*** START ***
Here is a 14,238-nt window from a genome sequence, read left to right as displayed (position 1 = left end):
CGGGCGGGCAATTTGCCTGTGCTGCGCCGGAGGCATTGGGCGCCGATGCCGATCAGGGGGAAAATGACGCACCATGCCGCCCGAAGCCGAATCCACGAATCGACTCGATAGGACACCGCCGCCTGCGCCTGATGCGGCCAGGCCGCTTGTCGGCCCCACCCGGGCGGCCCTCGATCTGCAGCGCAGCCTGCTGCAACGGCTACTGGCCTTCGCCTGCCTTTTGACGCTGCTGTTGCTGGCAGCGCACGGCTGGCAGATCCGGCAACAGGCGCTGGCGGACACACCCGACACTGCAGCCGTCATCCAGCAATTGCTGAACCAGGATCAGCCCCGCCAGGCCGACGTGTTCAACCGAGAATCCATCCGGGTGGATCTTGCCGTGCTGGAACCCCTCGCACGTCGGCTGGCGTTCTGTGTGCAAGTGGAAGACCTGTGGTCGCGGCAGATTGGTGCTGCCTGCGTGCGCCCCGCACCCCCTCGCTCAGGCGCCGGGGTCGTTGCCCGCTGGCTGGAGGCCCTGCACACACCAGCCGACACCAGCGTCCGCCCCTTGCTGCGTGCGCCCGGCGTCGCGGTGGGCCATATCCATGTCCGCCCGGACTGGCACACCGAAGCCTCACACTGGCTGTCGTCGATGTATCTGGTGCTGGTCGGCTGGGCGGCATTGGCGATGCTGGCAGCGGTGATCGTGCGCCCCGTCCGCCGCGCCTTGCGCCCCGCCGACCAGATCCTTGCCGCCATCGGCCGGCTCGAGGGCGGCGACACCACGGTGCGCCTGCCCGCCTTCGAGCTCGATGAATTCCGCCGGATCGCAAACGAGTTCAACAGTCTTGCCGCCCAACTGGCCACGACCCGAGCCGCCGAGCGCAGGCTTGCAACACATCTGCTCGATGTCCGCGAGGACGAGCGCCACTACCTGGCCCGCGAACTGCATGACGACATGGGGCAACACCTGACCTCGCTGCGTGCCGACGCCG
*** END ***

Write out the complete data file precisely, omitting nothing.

Here is a 14,238-nt window from a genome sequence, read left to right as displayed (position 1 = left end):
CGGGCGGGCAATTTGCCTGTGCTGCGCCGGAGGCATTGGGCGCCGATGCCGATCAGGGGGAAAATGACGCACCATGCCGCCCGAAGCCGAATCCACGAATCGACTCGATAGGACACCGCCGCCTGCGCCTGATGCGGCCAGGCCGCTTGTCGGCCCCACCCGGGCGGCCCTCGATCTGCAGCGCAGCCTGCTGCAACGGCTACTGGCCTTCGCCTGCCTTTTGACGCTGCTGTTGCTGGCAGCGCACGGCTGGCAGATCCGGCAACAGGCGCTGGCGGACACACCCGACACTGCAGCCGTCATCCAGCAATTGCTGAACCAGGATCAGCCCCGCCAGGCCGACGTGTTCAACCGAGAATCCATCCGGGTGGATCTTGCCGTGCTGGAACCCCTCGCACGTCGGCTGGCGTTCTGTGTGCAAGTGGAAGACCTGTGGTCGCGGCAGATTGGTGCTGCCTGCGTGCGCCCCGCACCCCCTCGCTCAGGCGCCGGGGTCGTTGCCCGCTGGCTGGAGGCCCTGCACACACCAGCCGACACCAGCGTCCGCCCCTTGCTGCGTGCGCCCGGCGTCGCGGTGGGCCATATCCATGTCCGCCCGGACTGGCACACCGAAGCCTCACACTGGCTGTCGTCGATGTATCTGGTGCTGGTCGGCTGGGCGGCATTGGCGATGCTGGCAGCGGTGATCGTGCGCCCCGTCCGCCGCGCCTTGCGCCCCGCCGACCAGATCCTTGCCGCCATCGGCCGGCTCGAGGGCGGCGACACCACGGTGCGCCTGCCCGCCTTCGAGCTCGATGAATTCCGCCGGATCGCAAACGAGTTCAACAGTCTTGCCGCCCAACTGGCCACGACCCGAGCCGCCGAGCGCAGGCTTGCAACACATCTGCTCGATGTCCGCGAGGACGAGCGCCACTACCTGGCCCGCGAACTGCATGACGACATGGGGCAACACCTGACCTCGCTGCGTGCCGACGCCG